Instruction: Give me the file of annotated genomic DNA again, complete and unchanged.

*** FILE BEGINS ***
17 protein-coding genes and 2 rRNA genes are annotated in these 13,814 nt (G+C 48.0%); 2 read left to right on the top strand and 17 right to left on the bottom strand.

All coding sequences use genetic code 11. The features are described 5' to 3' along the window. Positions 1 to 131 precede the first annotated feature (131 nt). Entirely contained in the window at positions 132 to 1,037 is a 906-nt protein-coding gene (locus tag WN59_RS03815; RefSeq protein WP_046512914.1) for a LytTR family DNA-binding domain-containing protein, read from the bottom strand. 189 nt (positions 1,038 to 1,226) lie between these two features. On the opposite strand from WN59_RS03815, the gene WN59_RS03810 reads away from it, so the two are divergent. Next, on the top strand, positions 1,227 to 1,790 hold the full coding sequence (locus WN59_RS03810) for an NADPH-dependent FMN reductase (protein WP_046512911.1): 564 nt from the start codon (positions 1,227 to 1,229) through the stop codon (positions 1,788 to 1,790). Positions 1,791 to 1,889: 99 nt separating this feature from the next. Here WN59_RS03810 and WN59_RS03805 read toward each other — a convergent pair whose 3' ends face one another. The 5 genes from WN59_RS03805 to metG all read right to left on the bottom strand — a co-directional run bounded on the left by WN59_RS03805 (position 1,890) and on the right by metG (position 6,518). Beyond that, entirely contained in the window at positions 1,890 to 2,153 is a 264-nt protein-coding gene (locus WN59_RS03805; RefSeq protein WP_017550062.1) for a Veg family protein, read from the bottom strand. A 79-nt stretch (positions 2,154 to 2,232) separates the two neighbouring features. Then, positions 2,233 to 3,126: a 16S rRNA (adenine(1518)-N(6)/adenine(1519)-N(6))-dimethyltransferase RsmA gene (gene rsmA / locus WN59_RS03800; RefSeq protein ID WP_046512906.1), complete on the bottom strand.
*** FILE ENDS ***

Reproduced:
17 protein-coding genes and 2 rRNA genes are annotated in these 13,814 nt (G+C 48.0%); 2 read left to right on the top strand and 17 right to left on the bottom strand.

All coding sequences use genetic code 11. The features are described 5' to 3' along the window. Positions 1 to 131 precede the first annotated feature (131 nt). Entirely contained in the window at positions 132 to 1,037 is a 906-nt protein-coding gene (locus tag WN59_RS03815; RefSeq protein WP_046512914.1) for a LytTR family DNA-binding domain-containing protein, read from the bottom strand. 189 nt (positions 1,038 to 1,226) lie between these two features. On the opposite strand from WN59_RS03815, the gene WN59_RS03810 reads away from it, so the two are divergent. Next, on the top strand, positions 1,227 to 1,790 hold the full coding sequence (locus WN59_RS03810) for an NADPH-dependent FMN reductase (protein WP_046512911.1): 564 nt from the start codon (positions 1,227 to 1,229) through the stop codon (positions 1,788 to 1,790). Positions 1,791 to 1,889: 99 nt separating this feature from the next. Here WN59_RS03810 and WN59_RS03805 read toward each other — a convergent pair whose 3' ends face one another. The 5 genes from WN59_RS03805 to metG all read right to left on the bottom strand — a co-directional run bounded on the left by WN59_RS03805 (position 1,890) and on the right by metG (position 6,518). Beyond that, entirely contained in the window at positions 1,890 to 2,153 is a 264-nt protein-coding gene (locus WN59_RS03805; RefSeq protein WP_017550062.1) for a Veg family protein, read from the bottom strand. A 79-nt stretch (positions 2,154 to 2,232) separates the two neighbouring features. Then, positions 2,233 to 3,126: a 16S rRNA (adenine(1518)-N(6)/adenine(1519)-N(6))-dimethyltransferase RsmA gene (gene rsmA / locus WN59_RS03800; RefSeq protein ID WP_046512906.1), complete on the bottom strand.